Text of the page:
Seventh Circuit Creates Circuit Split on Whether E-Rate Program is Subject to the FCA
Earlier this month, the Seventh Circuit in United States ex rel. Heath v. Wisconsin Bell Inc. awakened a decade-old False Claims Act (FCA) case in which the relator alleged that Wisconsin Bell, a telecommunications provider, charged schools and libraries more than was allowed under the federal Education Rate Program (the E-Rate Program). No. 2:08-cv-00724-LA, 2023 WL 4921534 (7th Cir. 2023). The decision is significant for a number of reasons, including that it is the first time the Seventh Circuit has weighed in on scienter post-Schutte. (The Supreme Court in Schutte, of course, rejected the Seventh Circuit’s “objective reasonableness” scienter standard; read our analysis here.) Where Heath breaks entirely new ground, however, is on an issue to which the court devoted only a single paragraph: whether requests for reimbursement under the E-Rate Program are “claims” under the FCA. The Fifth Circuit previously held in United States ex rel. Shupe v. Cisco Systems Inc., 759 F.3d 379 (2014), that they are not; the Seventh Circuit has now held that they can be — but it ultimately is for the jury to decide.
The E-Rate Program subsidizes telecommunication services for schools and libraries in rural and economically disadvantaged areas and requires telecommunication providers to provide services at the lowest rate charged to similarly situated non-residential customers. This is known as the lowest-corresponding-price (LCP) rule. The E-Rate Program is funded exclusively by private telecommunications carriers through the Universal Service Fund (USF); it is not funded by government money. The USF is administered by a private corporation, the Universal Service Administrative Company (USAC). Like the telecommunications industry more broadly, USAC is regulated by the Federal Communications Commission (FCC).
The relator first filed suit in 2008, alleging that Wisconsin Bell violated the FCA by submitting and causing others to submit allegedly false reimbursement requests to USAC. The government declined to intervene. Wisconsin Bell moved to dismiss on the basis that the submissions were not “claims” under the FCA because they did not involve government funds or requests to government agents. DOJ submitted a statement of interest in support of the relator, arguing that the federal government “provides” the money for the E-Rate Program in the sense that Congress created the mechanism through which private parties pay funds into the USF. The district denied the motion to dismiss.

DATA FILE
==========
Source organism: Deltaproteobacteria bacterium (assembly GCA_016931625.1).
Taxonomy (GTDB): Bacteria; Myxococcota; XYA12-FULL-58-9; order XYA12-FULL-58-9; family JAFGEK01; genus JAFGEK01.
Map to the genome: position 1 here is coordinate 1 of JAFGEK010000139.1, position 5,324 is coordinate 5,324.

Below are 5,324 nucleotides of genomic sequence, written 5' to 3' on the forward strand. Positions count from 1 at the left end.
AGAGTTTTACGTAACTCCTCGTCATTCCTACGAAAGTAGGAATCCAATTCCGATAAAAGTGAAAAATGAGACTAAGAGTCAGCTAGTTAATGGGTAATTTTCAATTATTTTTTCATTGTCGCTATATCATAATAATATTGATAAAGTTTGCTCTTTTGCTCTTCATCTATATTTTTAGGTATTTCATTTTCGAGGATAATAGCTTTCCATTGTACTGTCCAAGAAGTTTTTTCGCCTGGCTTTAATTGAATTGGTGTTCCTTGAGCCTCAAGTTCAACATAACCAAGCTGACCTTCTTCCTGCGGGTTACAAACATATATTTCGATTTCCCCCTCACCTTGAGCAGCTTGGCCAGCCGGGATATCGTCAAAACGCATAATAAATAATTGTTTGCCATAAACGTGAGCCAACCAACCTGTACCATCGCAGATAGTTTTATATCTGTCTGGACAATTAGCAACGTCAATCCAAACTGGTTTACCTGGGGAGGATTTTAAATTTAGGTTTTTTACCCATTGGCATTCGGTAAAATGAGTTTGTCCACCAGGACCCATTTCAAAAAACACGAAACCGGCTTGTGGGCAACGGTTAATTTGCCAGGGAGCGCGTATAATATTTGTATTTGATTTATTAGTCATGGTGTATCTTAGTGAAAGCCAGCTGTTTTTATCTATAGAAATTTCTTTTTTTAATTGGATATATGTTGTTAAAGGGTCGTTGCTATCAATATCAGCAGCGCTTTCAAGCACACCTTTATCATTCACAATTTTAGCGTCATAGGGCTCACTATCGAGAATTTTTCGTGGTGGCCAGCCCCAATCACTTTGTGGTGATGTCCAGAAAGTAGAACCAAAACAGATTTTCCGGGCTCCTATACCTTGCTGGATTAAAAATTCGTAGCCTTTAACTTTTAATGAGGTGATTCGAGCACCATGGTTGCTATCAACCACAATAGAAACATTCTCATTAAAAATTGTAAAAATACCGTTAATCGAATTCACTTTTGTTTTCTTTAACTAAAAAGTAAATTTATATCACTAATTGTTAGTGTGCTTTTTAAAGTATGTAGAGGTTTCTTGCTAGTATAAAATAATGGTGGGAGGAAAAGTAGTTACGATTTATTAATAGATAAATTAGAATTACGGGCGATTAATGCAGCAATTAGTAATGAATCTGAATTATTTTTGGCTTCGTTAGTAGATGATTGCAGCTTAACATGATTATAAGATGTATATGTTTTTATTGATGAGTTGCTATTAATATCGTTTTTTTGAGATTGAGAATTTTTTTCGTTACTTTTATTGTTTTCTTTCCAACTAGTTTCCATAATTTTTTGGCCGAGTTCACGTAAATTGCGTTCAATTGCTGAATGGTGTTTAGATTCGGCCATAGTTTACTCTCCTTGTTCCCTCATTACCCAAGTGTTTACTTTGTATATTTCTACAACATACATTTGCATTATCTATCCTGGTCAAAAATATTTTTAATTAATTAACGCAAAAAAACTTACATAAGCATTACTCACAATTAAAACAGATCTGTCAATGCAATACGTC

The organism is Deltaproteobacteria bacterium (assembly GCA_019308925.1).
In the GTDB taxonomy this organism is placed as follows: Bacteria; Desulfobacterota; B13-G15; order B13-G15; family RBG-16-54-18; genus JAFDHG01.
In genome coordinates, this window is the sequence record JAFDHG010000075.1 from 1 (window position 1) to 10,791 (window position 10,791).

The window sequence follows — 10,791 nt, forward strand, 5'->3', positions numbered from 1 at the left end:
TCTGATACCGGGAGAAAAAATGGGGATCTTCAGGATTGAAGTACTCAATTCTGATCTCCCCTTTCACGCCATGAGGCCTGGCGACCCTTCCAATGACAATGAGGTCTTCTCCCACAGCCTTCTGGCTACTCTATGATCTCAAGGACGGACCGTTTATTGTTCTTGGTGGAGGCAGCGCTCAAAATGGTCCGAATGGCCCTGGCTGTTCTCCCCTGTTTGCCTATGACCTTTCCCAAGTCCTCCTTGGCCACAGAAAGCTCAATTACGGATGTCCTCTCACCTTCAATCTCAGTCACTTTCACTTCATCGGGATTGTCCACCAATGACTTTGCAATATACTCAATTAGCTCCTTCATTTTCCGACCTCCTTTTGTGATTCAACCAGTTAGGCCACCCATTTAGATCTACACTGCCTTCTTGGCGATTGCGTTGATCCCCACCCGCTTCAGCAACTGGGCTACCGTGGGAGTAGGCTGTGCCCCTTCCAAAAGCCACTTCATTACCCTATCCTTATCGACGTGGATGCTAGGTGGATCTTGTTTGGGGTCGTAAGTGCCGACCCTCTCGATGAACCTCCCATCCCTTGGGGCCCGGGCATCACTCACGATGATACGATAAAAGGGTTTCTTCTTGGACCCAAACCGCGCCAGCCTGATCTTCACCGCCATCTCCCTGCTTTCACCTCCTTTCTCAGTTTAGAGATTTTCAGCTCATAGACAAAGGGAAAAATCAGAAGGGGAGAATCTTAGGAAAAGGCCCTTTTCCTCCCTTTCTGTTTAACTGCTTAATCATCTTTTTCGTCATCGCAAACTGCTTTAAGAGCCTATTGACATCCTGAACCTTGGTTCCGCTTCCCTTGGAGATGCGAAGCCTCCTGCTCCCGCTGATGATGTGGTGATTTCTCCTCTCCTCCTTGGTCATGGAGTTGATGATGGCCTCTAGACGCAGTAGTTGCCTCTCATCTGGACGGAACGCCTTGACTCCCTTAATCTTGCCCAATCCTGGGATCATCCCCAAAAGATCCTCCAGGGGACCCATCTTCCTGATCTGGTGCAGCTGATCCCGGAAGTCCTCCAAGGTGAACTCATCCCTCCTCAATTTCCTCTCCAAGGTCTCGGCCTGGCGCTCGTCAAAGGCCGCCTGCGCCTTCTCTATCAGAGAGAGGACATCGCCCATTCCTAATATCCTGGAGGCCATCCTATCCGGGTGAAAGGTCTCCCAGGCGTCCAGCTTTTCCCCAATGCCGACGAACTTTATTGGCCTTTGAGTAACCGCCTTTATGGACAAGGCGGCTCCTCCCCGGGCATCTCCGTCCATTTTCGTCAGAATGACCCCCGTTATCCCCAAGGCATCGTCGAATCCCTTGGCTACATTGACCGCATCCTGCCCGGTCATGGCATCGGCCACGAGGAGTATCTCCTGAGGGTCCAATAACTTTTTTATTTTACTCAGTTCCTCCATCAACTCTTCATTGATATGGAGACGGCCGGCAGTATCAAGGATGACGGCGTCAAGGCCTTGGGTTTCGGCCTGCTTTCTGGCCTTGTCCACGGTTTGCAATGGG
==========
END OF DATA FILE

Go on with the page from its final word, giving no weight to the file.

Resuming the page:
Wisconsin Bell later moved for summary judgment on other grounds, and the district court granted that motion in March 2022, finding that the relator failed to show a genuine dispute as to two of the primary elements of a FCA claim: falsity and scienter. United States ex rel. Heath v. Wisconsin Bell Inc., 593 F. Supp. 3d 855 (E.D. Wis. 2022). The Seventh Circuit now has reversed the district court’s decision and remanded the case for trial.
With respect to falsity, the Seventh Circuit held that there was a genuine dispute as to whether Wisconsin Bell failed to charge schools and libraries the lowest rate charged to similarly situated non-residential customers and thus submitted false claims. The court highlighted what it viewed as evidence that Wisconsin Bell charged certain schools over two to three times more than a private business with similar characteristics relating to contract duration, location, size of entity, and distance from provider. The relator had not actually identified this evidence, leaving the Seventh Circuit to comb the record itself.
As for scienter, the district court’s decision had relied on the pre-Schutte “objective reasonableness” standard. Applying the Supreme Court’s new precedent, the Seventh Circuit found that there was enough evidence to establish a genuine dispute as to recklessness. The court first reasoned that, despite knowing of the LCP rule since its creation, Wisconsin Bell admitted that it had no procedures in place to assess whether the pricing of its products to schools and libraries complied with the E-Rate Program until 2009. The court further noted that Wisconsin Bell did not have a system for identifying similarly situated non-residential customers so it had no way of knowing the lowest price to offer. Finally, the court observed that, even after Wisconsin Bell implemented controls, evidence showed that schools and libraries were still overcharged compared to other non-residential customers that shared similar traits.
The Seventh Circuit devoted only a single paragraph to whether reimbursement requests under the E-Rate Program are “claims” within the meaning of the FCA. It reasoned that, based on DOJ’s district court statement of interest “saying that the federal government does provide funds to the E-rate program,” there was sufficient evidence from which a reasonable jury could “find that government funds were involved in the payments at issue.” The Seventh Circuit did not identify what that evidence was or grapple with how a claim for payment from an entity funded entirely by private money meets the FCA’s definition of “claim.” Nor did it address the Fifth Circuit’s decision in Shupe, which held as a matter of law that reimbursement requests to USAC did not meet the statutory definition of a “claim.” On August 30, 2023, Wisconsin Bell filed a rehearing petition, arguing that the panel erred in holding that the E-Rate Program is subject to the FCA. (Full disclosure: Arnold & Porter filed an amicus brief yesterday on behalf of the U.S. Chamber of Commerce in support of rehearing.) Stay tuned to Qui Notes for further updates on this case.
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